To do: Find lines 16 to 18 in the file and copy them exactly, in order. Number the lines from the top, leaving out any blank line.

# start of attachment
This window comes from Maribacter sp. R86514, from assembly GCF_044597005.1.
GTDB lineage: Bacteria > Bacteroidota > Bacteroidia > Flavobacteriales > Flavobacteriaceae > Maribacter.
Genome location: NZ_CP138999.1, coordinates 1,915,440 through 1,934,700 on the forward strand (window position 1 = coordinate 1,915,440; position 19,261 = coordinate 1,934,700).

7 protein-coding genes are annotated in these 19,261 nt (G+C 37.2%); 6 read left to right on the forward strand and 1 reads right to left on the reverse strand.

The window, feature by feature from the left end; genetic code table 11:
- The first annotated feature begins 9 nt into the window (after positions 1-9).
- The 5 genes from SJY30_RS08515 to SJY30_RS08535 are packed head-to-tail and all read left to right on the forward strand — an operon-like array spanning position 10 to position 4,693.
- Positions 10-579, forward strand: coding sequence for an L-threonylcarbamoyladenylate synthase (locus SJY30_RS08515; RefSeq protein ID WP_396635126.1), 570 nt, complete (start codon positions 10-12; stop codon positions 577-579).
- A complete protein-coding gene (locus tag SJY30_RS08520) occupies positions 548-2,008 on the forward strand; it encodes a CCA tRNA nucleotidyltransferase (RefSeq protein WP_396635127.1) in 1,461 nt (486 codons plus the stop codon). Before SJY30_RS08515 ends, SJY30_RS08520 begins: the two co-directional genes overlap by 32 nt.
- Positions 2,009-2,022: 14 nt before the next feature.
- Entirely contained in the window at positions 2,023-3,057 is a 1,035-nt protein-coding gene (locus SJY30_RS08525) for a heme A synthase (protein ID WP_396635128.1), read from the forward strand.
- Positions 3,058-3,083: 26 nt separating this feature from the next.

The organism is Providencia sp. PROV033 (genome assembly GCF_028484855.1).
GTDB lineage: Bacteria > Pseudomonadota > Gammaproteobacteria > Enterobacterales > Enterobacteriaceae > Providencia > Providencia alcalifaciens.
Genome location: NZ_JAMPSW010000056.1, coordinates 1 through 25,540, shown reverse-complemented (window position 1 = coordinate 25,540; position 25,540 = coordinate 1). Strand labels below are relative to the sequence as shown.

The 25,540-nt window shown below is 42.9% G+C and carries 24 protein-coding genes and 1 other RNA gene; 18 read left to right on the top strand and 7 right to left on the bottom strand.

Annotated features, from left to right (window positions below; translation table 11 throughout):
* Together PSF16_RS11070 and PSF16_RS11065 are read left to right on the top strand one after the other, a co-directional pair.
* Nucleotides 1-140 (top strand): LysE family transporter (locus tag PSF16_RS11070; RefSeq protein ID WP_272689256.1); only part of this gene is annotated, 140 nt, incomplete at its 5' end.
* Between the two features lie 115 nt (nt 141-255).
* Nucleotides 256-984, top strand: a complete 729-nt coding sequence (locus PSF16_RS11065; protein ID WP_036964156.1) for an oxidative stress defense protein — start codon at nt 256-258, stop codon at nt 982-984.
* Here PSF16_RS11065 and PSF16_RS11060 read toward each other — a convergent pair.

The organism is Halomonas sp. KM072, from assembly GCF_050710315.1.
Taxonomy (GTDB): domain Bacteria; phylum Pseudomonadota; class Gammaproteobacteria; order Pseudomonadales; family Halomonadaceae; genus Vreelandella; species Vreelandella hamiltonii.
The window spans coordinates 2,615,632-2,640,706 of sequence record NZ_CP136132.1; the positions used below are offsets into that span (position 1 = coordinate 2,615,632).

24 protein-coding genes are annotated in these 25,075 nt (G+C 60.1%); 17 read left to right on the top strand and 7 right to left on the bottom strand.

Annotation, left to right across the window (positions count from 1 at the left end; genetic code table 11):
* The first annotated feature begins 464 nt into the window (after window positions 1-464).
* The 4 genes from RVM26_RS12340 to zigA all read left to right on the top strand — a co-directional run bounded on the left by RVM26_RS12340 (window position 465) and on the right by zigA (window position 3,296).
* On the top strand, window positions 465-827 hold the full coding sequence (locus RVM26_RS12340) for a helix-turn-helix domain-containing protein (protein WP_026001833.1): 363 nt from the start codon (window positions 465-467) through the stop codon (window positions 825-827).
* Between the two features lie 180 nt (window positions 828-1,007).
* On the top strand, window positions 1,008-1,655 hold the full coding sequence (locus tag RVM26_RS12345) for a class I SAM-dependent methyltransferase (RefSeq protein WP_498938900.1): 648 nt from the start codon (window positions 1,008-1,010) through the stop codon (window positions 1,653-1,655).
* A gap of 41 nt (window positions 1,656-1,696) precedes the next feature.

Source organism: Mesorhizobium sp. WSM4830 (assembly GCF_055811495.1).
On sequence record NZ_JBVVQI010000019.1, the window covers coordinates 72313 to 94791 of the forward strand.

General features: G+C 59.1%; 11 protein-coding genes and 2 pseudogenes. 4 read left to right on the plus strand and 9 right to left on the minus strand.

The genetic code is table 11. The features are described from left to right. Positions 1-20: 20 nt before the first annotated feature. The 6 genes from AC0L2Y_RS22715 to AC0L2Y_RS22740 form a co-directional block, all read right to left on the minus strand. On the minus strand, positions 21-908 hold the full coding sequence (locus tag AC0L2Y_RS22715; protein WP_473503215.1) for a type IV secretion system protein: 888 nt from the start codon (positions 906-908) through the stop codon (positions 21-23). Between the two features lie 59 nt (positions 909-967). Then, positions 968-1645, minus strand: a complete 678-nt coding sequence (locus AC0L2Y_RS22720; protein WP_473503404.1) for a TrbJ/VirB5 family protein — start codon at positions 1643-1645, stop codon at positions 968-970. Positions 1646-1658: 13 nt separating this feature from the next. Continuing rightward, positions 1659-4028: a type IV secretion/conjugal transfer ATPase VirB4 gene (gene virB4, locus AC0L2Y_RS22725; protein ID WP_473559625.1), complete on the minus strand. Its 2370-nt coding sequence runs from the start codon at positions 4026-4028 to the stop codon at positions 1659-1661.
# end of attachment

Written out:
The 25,540-nt window shown below is 42.9% G+C and carries 24 protein-coding genes and 1 other RNA gene; 18 read left to right on the top strand and 7 right to left on the bottom strand.

Annotated features, from left to right (window positions below; translation table 11 throughout):
* Together PSF16_RS11070 and PSF16_RS11065 are read left to right on the top strand one after the other, a co-directional pair.